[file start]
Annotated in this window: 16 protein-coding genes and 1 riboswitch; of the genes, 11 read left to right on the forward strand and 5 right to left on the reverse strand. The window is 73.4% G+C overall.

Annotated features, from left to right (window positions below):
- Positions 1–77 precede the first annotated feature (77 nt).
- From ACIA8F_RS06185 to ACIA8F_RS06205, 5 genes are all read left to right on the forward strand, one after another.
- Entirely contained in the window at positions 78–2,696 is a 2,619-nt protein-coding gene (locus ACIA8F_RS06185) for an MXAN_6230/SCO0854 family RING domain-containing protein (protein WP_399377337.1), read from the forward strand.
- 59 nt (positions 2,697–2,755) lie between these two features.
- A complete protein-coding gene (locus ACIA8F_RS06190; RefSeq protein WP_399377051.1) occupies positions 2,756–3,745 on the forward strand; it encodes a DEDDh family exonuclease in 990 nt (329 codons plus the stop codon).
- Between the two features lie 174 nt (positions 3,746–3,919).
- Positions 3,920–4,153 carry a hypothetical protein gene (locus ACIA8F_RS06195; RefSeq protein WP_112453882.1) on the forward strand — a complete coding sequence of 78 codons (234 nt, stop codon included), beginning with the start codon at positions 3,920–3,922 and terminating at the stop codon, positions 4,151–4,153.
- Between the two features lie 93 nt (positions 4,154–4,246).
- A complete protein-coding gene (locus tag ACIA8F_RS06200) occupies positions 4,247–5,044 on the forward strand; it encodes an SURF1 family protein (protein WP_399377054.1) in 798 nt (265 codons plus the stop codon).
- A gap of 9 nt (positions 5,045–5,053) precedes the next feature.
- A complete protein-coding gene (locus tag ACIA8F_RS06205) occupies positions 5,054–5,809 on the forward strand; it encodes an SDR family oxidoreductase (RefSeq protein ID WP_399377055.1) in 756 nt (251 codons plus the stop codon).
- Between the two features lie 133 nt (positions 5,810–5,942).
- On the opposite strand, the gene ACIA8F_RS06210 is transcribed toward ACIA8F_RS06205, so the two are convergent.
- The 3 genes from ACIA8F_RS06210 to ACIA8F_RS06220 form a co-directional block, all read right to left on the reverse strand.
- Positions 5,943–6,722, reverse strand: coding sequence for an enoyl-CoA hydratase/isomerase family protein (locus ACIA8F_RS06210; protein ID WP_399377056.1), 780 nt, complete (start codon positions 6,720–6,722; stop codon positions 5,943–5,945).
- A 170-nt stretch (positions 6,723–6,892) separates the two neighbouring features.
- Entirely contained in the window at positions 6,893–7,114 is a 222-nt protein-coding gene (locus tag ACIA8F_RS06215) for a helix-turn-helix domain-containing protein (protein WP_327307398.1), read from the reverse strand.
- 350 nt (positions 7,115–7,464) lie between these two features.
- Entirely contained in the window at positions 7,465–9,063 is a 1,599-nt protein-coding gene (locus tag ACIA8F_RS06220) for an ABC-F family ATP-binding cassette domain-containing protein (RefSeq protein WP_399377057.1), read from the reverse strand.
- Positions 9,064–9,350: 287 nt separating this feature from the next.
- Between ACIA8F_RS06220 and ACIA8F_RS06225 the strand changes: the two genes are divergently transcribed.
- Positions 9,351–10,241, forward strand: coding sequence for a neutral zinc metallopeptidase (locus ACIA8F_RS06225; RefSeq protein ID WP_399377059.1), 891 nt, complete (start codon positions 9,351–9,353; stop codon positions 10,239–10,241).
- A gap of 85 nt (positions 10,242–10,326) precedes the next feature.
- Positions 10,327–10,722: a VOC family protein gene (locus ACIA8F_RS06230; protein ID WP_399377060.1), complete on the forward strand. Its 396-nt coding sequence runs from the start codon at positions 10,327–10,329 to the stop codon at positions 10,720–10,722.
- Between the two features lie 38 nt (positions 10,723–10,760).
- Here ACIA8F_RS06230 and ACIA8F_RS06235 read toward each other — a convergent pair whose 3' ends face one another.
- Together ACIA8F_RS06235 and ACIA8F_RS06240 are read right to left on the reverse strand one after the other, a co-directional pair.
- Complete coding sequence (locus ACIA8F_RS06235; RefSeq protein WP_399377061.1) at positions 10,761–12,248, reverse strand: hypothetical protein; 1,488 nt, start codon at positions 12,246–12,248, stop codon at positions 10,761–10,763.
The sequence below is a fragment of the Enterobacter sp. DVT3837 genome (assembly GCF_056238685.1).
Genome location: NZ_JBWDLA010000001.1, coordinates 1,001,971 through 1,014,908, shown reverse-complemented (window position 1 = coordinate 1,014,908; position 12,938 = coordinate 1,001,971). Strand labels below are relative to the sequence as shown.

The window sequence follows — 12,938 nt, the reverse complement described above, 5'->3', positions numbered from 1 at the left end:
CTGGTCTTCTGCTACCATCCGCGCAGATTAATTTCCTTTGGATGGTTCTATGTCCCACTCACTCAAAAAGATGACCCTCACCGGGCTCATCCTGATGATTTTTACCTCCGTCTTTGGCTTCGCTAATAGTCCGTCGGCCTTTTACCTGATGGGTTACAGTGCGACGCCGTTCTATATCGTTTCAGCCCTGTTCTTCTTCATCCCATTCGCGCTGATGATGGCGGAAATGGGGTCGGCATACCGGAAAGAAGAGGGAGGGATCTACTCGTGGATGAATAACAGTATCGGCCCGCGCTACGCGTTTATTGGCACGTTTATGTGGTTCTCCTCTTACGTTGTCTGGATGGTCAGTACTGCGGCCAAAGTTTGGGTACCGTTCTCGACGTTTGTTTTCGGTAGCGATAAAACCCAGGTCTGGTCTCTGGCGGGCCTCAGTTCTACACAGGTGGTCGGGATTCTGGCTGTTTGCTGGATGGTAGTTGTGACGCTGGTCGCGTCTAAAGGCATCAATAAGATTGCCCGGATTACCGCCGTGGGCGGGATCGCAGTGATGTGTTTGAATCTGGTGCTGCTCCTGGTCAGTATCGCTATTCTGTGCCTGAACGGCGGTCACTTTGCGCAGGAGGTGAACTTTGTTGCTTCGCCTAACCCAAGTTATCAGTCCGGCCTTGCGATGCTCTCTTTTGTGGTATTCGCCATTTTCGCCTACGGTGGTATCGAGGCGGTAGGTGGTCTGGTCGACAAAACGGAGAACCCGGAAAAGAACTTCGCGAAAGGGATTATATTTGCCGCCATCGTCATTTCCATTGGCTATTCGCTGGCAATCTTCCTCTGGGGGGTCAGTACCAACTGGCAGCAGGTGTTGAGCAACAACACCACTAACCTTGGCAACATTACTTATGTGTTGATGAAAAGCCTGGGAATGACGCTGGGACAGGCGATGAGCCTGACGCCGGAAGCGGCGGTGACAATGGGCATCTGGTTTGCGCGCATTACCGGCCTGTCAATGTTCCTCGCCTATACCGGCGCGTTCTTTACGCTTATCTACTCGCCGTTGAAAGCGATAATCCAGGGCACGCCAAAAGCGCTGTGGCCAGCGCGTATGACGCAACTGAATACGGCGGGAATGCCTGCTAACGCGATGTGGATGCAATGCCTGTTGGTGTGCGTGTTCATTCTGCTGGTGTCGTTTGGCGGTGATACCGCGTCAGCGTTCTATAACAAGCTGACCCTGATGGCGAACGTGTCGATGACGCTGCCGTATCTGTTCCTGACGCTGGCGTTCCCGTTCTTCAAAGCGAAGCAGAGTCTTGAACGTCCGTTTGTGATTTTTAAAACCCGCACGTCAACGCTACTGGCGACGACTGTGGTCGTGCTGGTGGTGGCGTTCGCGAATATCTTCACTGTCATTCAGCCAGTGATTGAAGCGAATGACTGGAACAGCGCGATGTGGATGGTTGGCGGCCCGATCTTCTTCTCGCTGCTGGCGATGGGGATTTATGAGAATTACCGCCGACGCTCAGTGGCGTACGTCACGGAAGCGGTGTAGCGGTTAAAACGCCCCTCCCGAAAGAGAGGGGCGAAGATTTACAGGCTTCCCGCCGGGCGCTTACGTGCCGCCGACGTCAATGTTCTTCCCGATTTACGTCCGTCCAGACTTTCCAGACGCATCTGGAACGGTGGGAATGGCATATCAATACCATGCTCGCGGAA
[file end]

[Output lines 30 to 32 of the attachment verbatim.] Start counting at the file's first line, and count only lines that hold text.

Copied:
- Complete coding sequence (locus ACIA8F_RS06235; RefSeq protein WP_399377061.1) at positions 10,761–12,248, reverse strand: hypothetical protein; 1,488 nt, start codon at positions 12,246–12,248, stop codon at positions 10,761–10,763.
The sequence below is a fragment of the Enterobacter sp. DVT3837 genome (assembly GCF_056238685.1).
Genome location: NZ_JBWDLA010000001.1, coordinates 1,001,971 through 1,014,908, shown reverse-complemented (window position 1 = coordinate 1,014,908; position 12,938 = coordinate 1,001,971). Strand labels below are relative to the sequence as shown.